Onion ©
Ajay Malghan

Ajay Malghan hadn't been in touch since last year, when I looked through some very different, very personal work of his. I had been impressed with his attitude towards a grave diagnosis followed by multiple surgeries (see his light-hearted statement here.)

Studying hard in the interim, and taking advantage of rapidly-disappearing resources (a photo store going out of business; the impending removal of color darkrooms from his school) Ajay produced this camera-less series of fruit and veg - his statement on humans' modification of the natural world around them.

"Naturally Modified deals with how our intake has forced us to modify our crops in order to keep up with our methods of consumption. By altering genes and modifying these crops we're altering nature without fully understanding the consequences. There's a reason the cycle of corn (and other crops) takes as long as it does and I think we're opening up a Pandora's box by speeding up the process.

Nature has developed its cycles over thousands of years and we've managed to alter (them) in the last couple of decades... Our imposition on nature is distorting the line between what is needed and what we construct to support our needs. This is why (in this series) a lemon is purple or an onion is red; because with genetic modification, pesticides and fertilizers, they're no longer what we thought they were." Ajay Malghan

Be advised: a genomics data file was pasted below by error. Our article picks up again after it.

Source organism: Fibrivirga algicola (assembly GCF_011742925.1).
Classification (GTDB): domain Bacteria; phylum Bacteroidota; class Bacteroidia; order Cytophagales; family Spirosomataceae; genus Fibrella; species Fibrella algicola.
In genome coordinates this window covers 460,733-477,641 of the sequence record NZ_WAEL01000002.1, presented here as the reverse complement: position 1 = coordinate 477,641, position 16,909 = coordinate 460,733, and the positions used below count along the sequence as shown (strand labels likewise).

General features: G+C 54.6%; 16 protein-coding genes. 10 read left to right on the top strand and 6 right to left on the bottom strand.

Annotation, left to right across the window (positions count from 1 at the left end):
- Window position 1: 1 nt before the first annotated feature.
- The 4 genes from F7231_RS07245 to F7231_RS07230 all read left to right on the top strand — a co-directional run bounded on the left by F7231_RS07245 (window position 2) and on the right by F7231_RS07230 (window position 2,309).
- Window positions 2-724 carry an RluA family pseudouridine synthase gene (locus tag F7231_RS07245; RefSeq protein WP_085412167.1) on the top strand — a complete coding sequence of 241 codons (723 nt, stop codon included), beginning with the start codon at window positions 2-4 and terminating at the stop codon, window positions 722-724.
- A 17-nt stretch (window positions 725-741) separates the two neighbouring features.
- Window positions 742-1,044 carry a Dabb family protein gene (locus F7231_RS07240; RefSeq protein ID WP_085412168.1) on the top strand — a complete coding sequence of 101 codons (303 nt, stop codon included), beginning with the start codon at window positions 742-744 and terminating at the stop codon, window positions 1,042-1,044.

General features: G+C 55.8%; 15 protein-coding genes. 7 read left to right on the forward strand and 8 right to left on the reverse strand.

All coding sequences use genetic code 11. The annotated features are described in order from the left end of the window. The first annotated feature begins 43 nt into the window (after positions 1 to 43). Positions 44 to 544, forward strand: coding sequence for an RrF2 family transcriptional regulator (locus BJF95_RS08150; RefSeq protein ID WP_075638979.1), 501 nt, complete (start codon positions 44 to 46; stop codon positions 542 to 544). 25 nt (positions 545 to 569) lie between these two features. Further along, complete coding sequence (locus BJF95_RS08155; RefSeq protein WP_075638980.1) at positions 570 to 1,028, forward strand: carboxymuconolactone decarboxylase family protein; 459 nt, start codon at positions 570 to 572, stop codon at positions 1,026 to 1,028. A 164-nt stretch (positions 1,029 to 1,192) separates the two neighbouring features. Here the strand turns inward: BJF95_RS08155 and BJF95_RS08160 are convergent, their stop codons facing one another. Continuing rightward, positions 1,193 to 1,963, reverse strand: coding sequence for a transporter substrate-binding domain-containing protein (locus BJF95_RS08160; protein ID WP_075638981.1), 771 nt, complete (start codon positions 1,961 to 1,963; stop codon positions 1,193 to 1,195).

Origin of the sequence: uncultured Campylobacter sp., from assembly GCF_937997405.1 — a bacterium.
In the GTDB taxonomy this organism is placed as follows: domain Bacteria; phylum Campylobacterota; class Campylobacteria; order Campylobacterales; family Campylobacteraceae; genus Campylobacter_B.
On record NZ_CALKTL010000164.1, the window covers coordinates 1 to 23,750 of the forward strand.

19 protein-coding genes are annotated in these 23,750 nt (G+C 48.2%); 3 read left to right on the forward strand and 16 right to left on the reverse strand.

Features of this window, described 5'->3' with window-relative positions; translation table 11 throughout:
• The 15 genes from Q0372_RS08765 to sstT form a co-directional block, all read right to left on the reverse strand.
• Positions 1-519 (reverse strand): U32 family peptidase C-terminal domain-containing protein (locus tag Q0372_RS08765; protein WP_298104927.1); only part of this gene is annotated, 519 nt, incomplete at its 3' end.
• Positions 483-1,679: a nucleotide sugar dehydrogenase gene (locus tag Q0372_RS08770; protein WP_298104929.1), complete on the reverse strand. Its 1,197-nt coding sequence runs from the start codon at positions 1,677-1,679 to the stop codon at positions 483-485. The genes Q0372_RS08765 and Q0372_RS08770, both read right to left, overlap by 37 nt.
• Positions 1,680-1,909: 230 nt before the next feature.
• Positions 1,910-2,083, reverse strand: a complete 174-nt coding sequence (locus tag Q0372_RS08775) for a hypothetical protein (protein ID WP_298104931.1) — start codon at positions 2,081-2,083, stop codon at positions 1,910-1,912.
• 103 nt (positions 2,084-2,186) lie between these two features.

Ajay plans to make this body of work his thesis and aims to present large, mounted prints.

View the full screen magazine photo feature.

My colleagues Stella Kramer, Allegra Wilde and I are proud to announce the launch of our web TV series In The Loupe. Our first episode is an interview with John Botte, photographer and NYPD detective assigned to Commissioner Bernard Kerik on 9/11.

His exhibition opens on 9/11/2011 at Calumet Photographic in New York City. Proceeds from this exhibition will benefit The Detective's Endowment Association Widow's & Children's Fund.


Tiny Ropes of Misery, 2008. Collaboration with photographer Anja Schaffner

Riitta Ikonen is a self-described "interdisciplinary artist creating visionary images through costume and collaboration." Working across different media, Riitta produces delightful work, insightful work, political work or a combo thereof. Everything on her website is enjoyable (try 'Fantasticology'); she's done some really cool things ('Mail Art') and won some wicked awards (Shortlisted for the London 2012 Olympic Bridges arts commission).